The answer to this questions is depends on the state and whether the client has uninsured/underinsured (UM/UIM) motorist coverage. UM/UIM coverage is a policy provision that requires the driver’s insurance company to pay in the event he or she is injured by an uninsured/underinsured motorist. If the accident occurred in a state that requires uninsured/underinsured motorist coverage (or if the client has UM/UIM coverage on their policy), then the client’s insurance company must pay for damages caused by liable, but uninsured/underinsured drivers. Currently, 22 states require uninsured motorist coverage; 14 states require underinsured motorist coverage. There are more uninsured motorists than you may think. In fact, about one in eight drivers were uninsured in 2014.

“Will the other driver’s insurance carrier pay my medical providers now so I can get treatment?”

Unfortunately, most of the time the other driver’s insurance carrier will not immediately pay for your treatment. Instead, you likely will have to use your own health insurance. Assuming the injury stemmed from a car accident, your auto insurance policy may include something called Medical Payments coverage. If you have this coverage, your car insurance will pay for your medical bills up to the value of the policy. In getting treatment immediately, another option may be providing the medical facility with a Letter of Protection, which promises that they will be paid at the end of the case. In turn, your health insurance will have to be repaid from the defendant’s insurance. This repayment process is known as subrogation, which means one party standing in the place of another. In the context of a car accident, your health insurance will pay for you to get treatment, but will expect to recoup their expenses from any settlement or verdict you obtain.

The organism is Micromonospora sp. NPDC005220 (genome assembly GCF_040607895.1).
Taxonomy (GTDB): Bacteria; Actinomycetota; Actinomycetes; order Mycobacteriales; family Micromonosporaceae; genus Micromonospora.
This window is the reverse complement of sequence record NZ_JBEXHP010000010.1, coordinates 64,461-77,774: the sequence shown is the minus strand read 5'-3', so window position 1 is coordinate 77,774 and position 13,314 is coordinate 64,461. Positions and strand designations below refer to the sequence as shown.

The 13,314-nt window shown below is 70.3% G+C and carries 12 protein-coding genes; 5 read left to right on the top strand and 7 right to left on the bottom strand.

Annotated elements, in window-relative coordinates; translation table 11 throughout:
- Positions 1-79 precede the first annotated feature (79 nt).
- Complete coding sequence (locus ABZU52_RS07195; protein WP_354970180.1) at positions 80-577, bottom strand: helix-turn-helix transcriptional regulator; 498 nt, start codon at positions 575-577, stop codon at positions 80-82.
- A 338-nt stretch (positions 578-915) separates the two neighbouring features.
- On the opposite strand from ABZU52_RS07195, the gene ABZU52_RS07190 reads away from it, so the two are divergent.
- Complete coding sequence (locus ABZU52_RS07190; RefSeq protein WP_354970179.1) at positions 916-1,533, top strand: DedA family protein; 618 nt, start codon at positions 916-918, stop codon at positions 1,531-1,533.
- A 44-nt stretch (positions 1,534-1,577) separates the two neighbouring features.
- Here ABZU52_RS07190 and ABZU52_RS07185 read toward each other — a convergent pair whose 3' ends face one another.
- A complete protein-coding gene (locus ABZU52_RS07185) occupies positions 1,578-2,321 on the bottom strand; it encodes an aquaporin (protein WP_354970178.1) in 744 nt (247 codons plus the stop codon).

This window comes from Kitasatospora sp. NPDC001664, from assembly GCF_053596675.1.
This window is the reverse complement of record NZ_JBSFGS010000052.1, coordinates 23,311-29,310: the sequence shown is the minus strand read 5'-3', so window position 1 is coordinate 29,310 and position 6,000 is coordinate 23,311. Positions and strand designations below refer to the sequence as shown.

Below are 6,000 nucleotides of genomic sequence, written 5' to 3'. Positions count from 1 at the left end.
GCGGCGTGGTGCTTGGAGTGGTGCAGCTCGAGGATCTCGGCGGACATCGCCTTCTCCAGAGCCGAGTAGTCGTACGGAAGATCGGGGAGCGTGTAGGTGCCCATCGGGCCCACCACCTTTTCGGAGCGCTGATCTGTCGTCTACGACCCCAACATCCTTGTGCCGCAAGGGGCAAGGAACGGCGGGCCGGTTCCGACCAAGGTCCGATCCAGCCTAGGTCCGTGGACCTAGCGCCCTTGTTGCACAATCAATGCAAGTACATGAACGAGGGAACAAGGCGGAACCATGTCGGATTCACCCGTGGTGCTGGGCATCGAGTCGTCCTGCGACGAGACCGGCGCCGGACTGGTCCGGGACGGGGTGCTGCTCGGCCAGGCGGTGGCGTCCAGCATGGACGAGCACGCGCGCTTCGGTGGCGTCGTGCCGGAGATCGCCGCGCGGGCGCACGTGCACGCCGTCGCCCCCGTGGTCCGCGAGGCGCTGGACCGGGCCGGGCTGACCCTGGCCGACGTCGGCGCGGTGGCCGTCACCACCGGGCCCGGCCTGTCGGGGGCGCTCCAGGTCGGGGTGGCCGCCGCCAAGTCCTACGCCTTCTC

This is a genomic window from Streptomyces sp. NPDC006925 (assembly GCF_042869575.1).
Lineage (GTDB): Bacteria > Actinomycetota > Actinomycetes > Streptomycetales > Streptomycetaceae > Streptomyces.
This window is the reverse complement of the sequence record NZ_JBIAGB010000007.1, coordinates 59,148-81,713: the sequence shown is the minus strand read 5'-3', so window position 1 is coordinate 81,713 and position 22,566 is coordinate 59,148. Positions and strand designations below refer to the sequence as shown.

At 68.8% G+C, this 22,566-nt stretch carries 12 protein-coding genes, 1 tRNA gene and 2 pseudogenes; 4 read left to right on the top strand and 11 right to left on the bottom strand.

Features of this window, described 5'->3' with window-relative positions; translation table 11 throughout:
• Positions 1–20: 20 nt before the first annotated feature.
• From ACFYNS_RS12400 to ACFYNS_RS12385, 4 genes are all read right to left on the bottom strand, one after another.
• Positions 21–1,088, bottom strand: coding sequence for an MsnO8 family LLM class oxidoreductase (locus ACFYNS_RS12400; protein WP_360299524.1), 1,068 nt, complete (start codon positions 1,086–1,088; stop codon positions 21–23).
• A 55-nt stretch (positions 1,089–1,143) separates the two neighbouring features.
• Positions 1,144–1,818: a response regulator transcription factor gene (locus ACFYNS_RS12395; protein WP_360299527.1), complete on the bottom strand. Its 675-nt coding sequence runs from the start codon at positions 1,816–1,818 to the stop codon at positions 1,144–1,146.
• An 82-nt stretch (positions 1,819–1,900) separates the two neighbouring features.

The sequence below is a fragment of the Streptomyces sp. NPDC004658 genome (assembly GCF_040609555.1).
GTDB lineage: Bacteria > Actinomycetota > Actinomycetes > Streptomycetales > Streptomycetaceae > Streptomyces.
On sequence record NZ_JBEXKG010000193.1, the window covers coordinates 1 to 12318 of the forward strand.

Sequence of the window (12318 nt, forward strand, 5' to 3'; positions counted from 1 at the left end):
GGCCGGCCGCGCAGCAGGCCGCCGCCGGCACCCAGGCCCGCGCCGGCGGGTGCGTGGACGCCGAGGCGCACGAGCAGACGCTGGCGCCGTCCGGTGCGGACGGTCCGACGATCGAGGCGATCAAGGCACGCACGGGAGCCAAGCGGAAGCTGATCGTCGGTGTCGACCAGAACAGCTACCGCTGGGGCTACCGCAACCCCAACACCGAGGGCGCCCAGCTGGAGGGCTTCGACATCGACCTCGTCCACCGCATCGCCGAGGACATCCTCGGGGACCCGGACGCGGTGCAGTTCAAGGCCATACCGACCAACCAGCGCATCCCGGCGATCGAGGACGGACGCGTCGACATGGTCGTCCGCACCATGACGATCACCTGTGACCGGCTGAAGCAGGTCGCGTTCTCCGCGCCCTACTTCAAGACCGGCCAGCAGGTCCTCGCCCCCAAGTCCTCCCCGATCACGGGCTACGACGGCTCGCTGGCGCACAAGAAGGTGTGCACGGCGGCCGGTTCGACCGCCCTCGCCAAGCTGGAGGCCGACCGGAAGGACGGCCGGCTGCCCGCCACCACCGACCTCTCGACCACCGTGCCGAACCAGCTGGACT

“Can I bring a wrongful death claim on behalf of my family member for an accident?”

If the worse happens and a loved one is killed in an accident, the decedent’s estate administrator or personal representative may bring a claim for wrongful death. Each state has slightly different wrongful death procedural requirements, but generally you must show the negligence of the defendant caused the death of the decedent. Wrongful death actions are clustered in the legal areas of vehicle accidents, medical malpractice, occupational hazards, criminal behavior, or death that occurred during a supervised period. Under Alabama law, the proceeds from a wrongful death action flow outside the estate and are not subject to the creditors of the estate.  In all states, proceeds of a wrongful death claim are paid out pursuant to the descent and distribution statute.

While clients will undoubtedly ask many questions requiring careful research on your part, be prepared to answer the five questions outlined above from day one. As a newly minted personal injury attorney, you will find that these questions come up more times than not when an injury victim walks through the door.

Morris Lilienthal Morris Lilienthal is a personal injury lawyer with the Huntsville law firm of Martinson & Beason, P.C., He’s been recognized as a Super Lawyers Rising Star, is AV Rated by Martindale Hubbell, has a 10.0 AVVO rating and a member of The National Trial Lawyers Top 100.